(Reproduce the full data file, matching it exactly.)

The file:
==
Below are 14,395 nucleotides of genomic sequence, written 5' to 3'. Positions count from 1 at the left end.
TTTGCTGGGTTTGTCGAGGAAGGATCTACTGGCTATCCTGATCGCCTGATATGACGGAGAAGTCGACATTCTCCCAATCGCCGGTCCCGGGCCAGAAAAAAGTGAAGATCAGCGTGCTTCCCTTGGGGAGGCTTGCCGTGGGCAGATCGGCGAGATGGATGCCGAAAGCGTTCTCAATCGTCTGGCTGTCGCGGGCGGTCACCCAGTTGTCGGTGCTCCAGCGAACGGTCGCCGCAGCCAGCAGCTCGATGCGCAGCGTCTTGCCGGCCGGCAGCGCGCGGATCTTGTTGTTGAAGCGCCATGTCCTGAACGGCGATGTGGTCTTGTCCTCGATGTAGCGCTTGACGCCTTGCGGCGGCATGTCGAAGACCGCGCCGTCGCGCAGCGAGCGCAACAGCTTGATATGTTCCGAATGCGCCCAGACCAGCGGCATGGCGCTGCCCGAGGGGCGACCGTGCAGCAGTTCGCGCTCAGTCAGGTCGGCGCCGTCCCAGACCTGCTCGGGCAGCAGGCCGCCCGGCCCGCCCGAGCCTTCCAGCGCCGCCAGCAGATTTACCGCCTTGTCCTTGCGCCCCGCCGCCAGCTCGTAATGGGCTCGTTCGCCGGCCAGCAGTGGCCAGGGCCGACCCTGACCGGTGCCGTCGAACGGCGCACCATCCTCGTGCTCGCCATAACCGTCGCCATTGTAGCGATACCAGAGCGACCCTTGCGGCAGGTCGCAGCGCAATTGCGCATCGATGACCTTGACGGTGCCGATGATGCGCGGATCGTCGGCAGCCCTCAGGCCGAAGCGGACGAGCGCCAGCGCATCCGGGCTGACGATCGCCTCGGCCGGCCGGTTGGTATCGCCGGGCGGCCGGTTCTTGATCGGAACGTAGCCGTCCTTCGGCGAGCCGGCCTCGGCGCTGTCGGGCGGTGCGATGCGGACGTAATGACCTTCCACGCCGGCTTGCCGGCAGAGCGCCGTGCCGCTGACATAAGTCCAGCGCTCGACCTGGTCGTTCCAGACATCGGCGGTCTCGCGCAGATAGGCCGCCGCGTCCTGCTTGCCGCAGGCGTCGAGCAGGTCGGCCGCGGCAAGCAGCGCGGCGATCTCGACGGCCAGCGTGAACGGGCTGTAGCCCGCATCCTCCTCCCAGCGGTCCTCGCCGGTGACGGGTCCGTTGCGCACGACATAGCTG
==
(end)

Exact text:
Below are 14,395 nucleotides of genomic sequence, written 5' to 3'. Positions count from 1 at the left end.
TTTGCTGGGTTTGTCGAGGAAGGATCTACTGGCTATCCTGATCGCCTGATATGACGGAGAAGTCGACATTCTCCCAATCGCCGGTCCCGGGCCAGAAAAAAGTGAAGATCAGCGTGCTTCCCTTGGGGAGGCTTGCCGTGGGCAGATCGGCGAGATGGATGCCGAAAGCGTTCTCAATCGTCTGGCTGTCGCGGGCGGTCACCCAGTTGTCGGTGCTCCAGCGAACGGTCGCCGCAGCCAGCAGCTCGATGCGCAGCGTCTTGCCGGCCGGCAGCGCGCGGATCTTGTTGTTGAAGCGCCATGTCCTGAACGGCGATGTGGTCTTGTCCTCGATGTAGCGCTTGACGCCTTGCGGCGGCATGTCGAAGACCGCGCCGTCGCGCAGCGAGCGCAACAGCTTGATATGTTCCGAATGCGCCCAGACCAGCGGCATGGCGCTGCCCGAGGGGCGACCGTGCAGCAGTTCGCGCTCAGTCAGGTCGGCGCCGTCCCAGACCTGCTCGGGCAGCAGGCCGCCCGGCCCGCCCGAGCCTTCCAGCGCCGCCAGCAGATTTACCGCCTTGTCCTTGCGCCCCGCCGCCAGCTCGTAATGGGCTCGTTCGCCGGCCAGCAGTGGCCAGGGCCGACCCTGACCGGTGCCGTCGAACGGCGCACCATCCTCGTGCTCGCCATAACCGTCGCCATTGTAGCGATACCAGAGCGACCCTTGCGGCAGGTCGCAGCGCAATTGCGCATCGATGACCTTGACGGTGCCGATGATGCGCGGATCGTCGGCAGCCCTCAGGCCGAAGCGGACGAGCGCCAGCGCATCCGGGCTGACGATCGCCTCGGCCGGCCGGTTGGTATCGCCGGGCGGCCGGTTCTTGATCGGAACGTAGCCGTCCTTCGGCGAGCCGGCCTCGGCGCTGTCGGGCGGTGCGATGCGGACGTAATGACCTTCCACGCCGGCTTGCCGGCAGAGCGCCGTGCCGCTGACATAAGTCCAGCGCTCGACCTGGTCGTTCCAGACATCGGCGGTCTCGCGCAGATAGGCCGCCGCGTCCTGCTTGCCGCAGGCGTCGAGCAGGTCGGCCGCGGCAAGCAGCGCGGCGATCTCGACGGCCAGCGTGAACGGGCTGTAGCCCGCATCCTCCTCCCAGCGGTCCTCGCCGGTGACGGGTCCGTTGCGCACGACATAGCTG